That is the context which today's Right misses when it cites Madison's comments in Federalist Paper No. 45, entitled "The Alleged Danger From the Powers of the Union to the State Governments Considered," in which Madison, using the pseudonym Publius, sought to minimize what the Constitution would do. He wrote:
"If the new Constitution be examined with accuracy, it will be found that the change which it proposes consists much less in the addition of NEW POWERS to the Union, than in the invigoration of its ORIGINAL POWERS.
"The regulation of commerce, it is true, is a new power; but that seems to be an addition which few oppose, and from which no apprehensions are entertained. The powers relating to war and peace, armies and fleets, treaties and finance, with the other more considerable powers, are all vested in the existing Congress by the Articles of Confederation. The proposed change does not enlarge these powers; it only substitutes a more effectual mode of administering them."
Today's Right trumpets this essay and especially Madison's summation -- that "the powers delegated by the proposed Constitution to the federal government are few and defined. Those which are to remain in the State governments are numerous and indefinite" -- but the Right ignores what Madison was trying to accomplish with his essay. He was trying to defuse the opposition.
After all, if Madison really thought the Articles only needed some modest reform, why would he have insisted on throwing them out altogether along with their language about state "sovereignty" and "independence"?
Nor was it entirely accurate for Madison to suggest that replacing the federal government's toothless powers in the Articles with powers having real teeth in the Constitution was trivial. Under the Constitution, for instance, the printing of money became the exclusive purview of the federal government, not a minor change.
Madison also was a touch disingenuous when he dismissed the importance of the Commerce Clause, which gave the central government control over interstate commerce. Madison understood how important that federal authority was -- and he was determined to protect it. (Indeed, in modern times, the Commerce Clause has become perhaps the most controversial feature of the Constitution, serving as the foundation for federal activism ranging from Franklin Roosevelt's New Deal to Barack Obama's health-care reform.)
Madison, the Builder
To cite Madison as an opponent of an activist federal government, the Right must also ignore Federalist Paper No. 14 in which Madison envisioned major construction projects under the powers granted by the Commerce Clause. Madison wrote...
"[T]he union will be daily facilitated by new improvements. Roads will everywhere be shortened, and kept in better order; accommodations for travelers will be multiplied and meliorated; an interior navigation on our eastern side will be opened throughout, or nearly throughout the whole extent of the Thirteen States.
"The communication between the western and Atlantic districts, and between different parts of each, will be rendered more and more easy by those numerous canals with which the beneficence of nature has intersected our country, and which art finds it so little difficult to connect and complete."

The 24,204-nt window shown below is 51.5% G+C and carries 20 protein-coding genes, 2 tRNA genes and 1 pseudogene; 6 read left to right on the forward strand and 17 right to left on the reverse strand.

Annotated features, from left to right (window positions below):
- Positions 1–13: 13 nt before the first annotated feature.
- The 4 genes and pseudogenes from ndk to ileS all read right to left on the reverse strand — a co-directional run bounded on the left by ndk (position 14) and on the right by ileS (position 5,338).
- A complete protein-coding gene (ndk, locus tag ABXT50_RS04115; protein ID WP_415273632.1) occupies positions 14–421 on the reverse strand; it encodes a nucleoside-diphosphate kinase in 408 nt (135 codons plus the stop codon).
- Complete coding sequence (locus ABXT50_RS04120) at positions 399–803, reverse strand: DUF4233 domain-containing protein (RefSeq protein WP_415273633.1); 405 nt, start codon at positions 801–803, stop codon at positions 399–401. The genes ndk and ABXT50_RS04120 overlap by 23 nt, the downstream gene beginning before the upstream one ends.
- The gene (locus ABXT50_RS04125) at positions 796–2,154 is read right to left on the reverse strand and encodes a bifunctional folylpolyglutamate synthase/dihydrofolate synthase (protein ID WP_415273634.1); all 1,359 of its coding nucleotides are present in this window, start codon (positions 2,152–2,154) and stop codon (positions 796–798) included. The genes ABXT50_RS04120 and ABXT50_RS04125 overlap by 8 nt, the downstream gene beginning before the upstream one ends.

What Madison is demonstrating in that essay is a core reality about the Founders -- that, by and large, they were practical men seeking to build a strong and unified nation.
Though the Right today plays games with notions of "originalism" and "strict construction" -- pretending that the Founders wanted to lock the United States into a world of the late Eighteenth Century -- the true "originalist" intent of the Constitution's framers was a forward-looking pragmatism.
They were concerned about addressing the many challenges of a sprawling nation in a world with many external and internal dangers, both for themselves and their posterity.
The Articles of Confederation -- with their emphasis on the states' powers -- weren't working, so Madison and the Constitutional Convention jettisoned that structure in favor of a system with a strong and energetic central government with the authority to build the young nation. They also made the new system flexible so it could respond to future, unanticipated problems as well.
In exalting this pragmatic approach, Hamilton mocked the Anti-Federalists who propounded fanciful notions of how the Constitution would lead the federal government to oppress the people. He wrote in Federalist Paper No. 31:
"The moment we launch into conjectures about the usurpations of the federal Government, we get into an unfathomable abyss, and fairly put ourselves out of the reach of all reasoning. Imagination may range at pleasure until it gets bewildered amid the labyrinths of an enchanted castle, and knows not on which side to turn to extricate itself from the perplexities into which it has so rashly adventured.
"Whatever may be the limits or modifications of the powers of the Union, it is easy to imagine an endless train of possible dangers; and by indulging an excess of jealousy and timidity, we may bring ourselves to a state of absolute skepticism and irresolution."
Hamilton's comments could as readily be applied to today's Tea Party members who somehow see in federal regulation of the health-insurance industry or of investment banks nefarious assaults on the liberties of Americans. As the Tea Partiers dress up in Revolutionary War costumes, however, they are more representing the overheated alarms of the Anti-Federalists than the careful planning of the Constitution's framers.